Alan, I see your point. However, I am not particularly confident that it is the nature of government to be "of the people, by the people, and for the people". Only with a lot of effort (and probably luck) does it rise to that level of goodness. Murray Rothbard, one of the Austrians, wrote an essay I read last year that painted government as bent on unbridled acquisition of power, somewhat like a political incarnation of Schopenhauer's "Will", working only for its own satisfaction, all else be damned. It affected me a lot in the sense that when something walks like a duck, quacks like a duck, etc. That is, I thought he hit pretty close to the underlying nature of government in general.

A year ago the governor of Michigan and his cohorts in the legislature passed a law that goes like this (I am presenting it objectively):

The Governor has the power to unilaterally (1) declare a local government or school district to be in a state of “financial emergency”, (2) determine if that local government or school district has a “satisfactory” plan to resolve the emergency, and, if he determines that no satisfactory plan exists, (3) appoint an emergency financial manager to act for, and in place of the, the local governing body (i.e., mayor, school superintendent, city council, school board). Note: he does not even consult the legislature, much less need to seek their approval.

Once appointed, an emergency financial manager, who is an unelected state executive branch official, is given unchecked power and authority over virtually all operations of local government, financial and otherwise. Under the new law, the emergency manager can unilaterally: (1) repeal existing local laws and ordinances, (2) enact new local laws or ordinances, and (3) act in violation of City charters. Meanwhile, the law itself provides no standards to guide an emergency financial manager’s exercise of these broad powers, and the law also requires that any city or school district taken over by a state emergency financial manager pay all costs associated with the manager’s work, including the salaries of the manager and his or her staff.

After a year of actually applying this weird law to several cities (including Detroit), our Supreme Court ruled last week that it is not "constitutional" unless the voters of the state approve it in a special referendum. While that is relief of sorts, I am aghast that voters can make such a law constitutional. But then I remembered Rothbard's essay and thought, yes, the Supreme Court is government too. Government's first priority is power for itself, even if the basis for it is implausible, as it clearly is in this case.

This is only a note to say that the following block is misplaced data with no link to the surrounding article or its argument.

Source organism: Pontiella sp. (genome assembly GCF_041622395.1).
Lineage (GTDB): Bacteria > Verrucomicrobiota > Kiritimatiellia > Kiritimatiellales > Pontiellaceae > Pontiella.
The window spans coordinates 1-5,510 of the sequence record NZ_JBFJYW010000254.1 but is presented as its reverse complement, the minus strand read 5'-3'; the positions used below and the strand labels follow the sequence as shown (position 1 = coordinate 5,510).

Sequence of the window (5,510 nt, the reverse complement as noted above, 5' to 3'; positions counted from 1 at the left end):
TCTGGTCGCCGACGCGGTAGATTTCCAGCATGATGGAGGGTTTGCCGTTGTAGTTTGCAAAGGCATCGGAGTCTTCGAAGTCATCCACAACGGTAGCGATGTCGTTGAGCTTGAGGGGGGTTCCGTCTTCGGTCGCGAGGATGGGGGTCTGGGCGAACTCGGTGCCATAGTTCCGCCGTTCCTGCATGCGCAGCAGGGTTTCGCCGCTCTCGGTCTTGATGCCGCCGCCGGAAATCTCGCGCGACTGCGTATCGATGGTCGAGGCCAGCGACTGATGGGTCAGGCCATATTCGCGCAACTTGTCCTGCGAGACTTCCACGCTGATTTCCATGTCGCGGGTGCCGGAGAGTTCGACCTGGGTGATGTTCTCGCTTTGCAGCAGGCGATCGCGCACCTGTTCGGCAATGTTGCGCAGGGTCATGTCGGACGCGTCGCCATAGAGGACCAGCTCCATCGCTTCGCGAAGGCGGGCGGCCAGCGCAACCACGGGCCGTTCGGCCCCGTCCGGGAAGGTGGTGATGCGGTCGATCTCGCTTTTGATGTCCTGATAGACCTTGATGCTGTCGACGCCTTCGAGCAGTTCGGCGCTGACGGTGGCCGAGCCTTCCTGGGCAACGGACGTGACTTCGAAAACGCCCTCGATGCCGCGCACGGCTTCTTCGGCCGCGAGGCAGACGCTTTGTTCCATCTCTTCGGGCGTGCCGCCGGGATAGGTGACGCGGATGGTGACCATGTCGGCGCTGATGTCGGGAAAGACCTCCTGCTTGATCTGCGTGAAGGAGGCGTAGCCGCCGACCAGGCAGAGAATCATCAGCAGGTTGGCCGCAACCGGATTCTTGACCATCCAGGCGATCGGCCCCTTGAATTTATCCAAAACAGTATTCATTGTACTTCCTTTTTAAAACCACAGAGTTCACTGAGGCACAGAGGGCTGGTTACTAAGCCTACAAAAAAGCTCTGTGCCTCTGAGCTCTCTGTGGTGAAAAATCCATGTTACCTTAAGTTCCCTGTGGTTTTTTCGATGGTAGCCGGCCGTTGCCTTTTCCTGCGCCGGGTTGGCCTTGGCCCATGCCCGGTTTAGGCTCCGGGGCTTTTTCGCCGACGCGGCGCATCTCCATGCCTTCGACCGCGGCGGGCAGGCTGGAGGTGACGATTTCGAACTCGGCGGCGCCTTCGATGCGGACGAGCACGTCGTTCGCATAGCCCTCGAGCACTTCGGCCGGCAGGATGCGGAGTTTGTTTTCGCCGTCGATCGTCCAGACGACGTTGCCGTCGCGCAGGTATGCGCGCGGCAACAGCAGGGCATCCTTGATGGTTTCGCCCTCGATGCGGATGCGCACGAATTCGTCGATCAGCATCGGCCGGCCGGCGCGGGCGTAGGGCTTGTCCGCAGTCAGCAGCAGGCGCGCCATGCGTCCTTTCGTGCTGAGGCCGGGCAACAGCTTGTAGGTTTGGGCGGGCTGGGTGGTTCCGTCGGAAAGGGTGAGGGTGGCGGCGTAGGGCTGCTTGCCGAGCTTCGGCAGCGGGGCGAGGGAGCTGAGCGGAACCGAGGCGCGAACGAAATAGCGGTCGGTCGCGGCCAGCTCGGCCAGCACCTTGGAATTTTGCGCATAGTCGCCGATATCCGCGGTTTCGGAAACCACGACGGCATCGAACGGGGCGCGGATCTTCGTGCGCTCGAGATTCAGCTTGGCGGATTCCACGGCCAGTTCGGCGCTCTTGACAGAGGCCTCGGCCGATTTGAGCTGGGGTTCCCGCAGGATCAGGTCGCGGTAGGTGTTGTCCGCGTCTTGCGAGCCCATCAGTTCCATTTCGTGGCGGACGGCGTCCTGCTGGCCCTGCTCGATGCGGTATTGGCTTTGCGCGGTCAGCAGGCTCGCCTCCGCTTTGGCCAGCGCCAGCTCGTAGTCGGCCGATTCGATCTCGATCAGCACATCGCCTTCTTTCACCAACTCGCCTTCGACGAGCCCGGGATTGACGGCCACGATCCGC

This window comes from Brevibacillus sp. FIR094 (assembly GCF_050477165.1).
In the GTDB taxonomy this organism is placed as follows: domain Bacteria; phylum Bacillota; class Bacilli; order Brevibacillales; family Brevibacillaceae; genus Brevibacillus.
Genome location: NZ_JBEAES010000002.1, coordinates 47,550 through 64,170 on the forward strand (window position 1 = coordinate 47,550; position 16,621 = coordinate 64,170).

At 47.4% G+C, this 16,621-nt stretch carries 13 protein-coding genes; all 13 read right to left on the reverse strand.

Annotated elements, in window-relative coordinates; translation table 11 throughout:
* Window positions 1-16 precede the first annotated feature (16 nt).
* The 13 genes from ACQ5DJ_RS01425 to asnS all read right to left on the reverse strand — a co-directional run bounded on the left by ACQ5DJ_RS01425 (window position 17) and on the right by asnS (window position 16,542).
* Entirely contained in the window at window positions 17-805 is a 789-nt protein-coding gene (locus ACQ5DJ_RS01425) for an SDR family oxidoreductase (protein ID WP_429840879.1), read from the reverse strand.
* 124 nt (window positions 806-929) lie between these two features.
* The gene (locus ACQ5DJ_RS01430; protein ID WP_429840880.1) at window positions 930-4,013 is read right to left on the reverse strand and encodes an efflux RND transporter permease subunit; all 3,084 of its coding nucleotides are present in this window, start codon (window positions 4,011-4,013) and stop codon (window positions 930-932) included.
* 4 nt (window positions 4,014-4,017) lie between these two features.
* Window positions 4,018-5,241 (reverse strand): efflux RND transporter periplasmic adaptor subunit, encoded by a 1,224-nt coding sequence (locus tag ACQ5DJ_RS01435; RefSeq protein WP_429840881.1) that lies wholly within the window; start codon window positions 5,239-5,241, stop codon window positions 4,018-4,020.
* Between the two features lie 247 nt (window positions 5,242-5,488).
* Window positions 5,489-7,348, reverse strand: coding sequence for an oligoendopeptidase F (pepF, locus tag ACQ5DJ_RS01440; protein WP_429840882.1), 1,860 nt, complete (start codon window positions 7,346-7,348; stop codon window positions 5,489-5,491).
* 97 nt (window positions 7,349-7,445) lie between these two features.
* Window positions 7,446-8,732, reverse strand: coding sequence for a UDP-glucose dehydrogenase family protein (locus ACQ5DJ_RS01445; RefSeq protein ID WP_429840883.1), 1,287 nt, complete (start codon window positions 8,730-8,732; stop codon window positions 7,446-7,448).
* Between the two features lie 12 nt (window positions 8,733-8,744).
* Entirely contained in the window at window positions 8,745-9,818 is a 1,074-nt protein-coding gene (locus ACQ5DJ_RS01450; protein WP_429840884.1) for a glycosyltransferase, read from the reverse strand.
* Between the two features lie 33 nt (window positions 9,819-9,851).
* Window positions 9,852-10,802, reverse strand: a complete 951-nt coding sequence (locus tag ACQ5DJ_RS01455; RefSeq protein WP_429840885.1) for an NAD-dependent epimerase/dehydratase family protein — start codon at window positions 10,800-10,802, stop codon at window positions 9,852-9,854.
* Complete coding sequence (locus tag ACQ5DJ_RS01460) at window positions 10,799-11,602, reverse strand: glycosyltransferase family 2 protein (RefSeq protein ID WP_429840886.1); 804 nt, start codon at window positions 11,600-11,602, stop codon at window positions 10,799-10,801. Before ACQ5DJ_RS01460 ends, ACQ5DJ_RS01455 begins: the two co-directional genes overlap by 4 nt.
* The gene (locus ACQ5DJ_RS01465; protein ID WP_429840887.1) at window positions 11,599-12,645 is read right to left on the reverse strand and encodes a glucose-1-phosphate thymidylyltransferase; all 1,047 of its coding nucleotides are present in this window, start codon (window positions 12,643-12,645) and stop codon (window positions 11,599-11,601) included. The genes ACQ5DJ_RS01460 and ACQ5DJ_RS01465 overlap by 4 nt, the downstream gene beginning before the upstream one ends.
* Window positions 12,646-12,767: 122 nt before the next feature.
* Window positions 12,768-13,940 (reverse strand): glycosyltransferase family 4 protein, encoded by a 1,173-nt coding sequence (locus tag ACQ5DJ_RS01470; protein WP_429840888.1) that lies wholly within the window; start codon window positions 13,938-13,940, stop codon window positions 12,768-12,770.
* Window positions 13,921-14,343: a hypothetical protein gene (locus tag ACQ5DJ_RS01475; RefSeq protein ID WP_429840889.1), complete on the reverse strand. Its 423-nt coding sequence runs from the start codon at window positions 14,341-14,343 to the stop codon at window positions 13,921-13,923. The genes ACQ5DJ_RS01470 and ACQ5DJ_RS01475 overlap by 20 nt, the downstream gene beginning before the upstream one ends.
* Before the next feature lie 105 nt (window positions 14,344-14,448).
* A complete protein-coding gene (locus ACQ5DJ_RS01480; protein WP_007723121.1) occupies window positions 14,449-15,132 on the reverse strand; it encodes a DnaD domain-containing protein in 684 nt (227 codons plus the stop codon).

Walter Darby Bannard

August 6, 2012, 11:50 AM

Alan, politics, like many other things, can only reasonably be taken case by case: you look at a specific situation and evaluate it. The minute you generalize it, as you did by referring to exaggerated generalities and calling something "partisan", you move away from direct observation of real circumstances. And using yourself as college teacher as an example does little more than serve as self-justification and evidence that perhaps you, like many professors (I am surrounded by them) may lack the kind of real-world experience that forces one to take the real world into account.

I know this is pulling rank, but I have had direct contact with government on may levels, ranging from a number of years on the National Endowments to being an individual entrepreneur in NYC to observing the ruinous recent experience one of my ex-students had at the hands of local regulators when he had the temerity to try to start a business.

As Tocqueville observed 175 years ago Democratic government may be the best choice we have, but it has the systemic flaw of internal self-generation, like a parasite or a cancer that feeds on and weakens the host as it grows and sustains itself. It also has the subsidiary weakness of attracting ideological extremists of all sorts and giving them power.

It has taken us a few hundred years but in my judgment we now seem to have pretty good evidence that we have come to a point of no return in this process. I don't want to argue it because there are those like Gelles, who isn't perfect but says things that certainly square with my experience and notions of common sense, and to little effect, and future circumstances will bear me out in any event. Believe me, in 50 years social historians will be writing, "What the hell were they thinking?"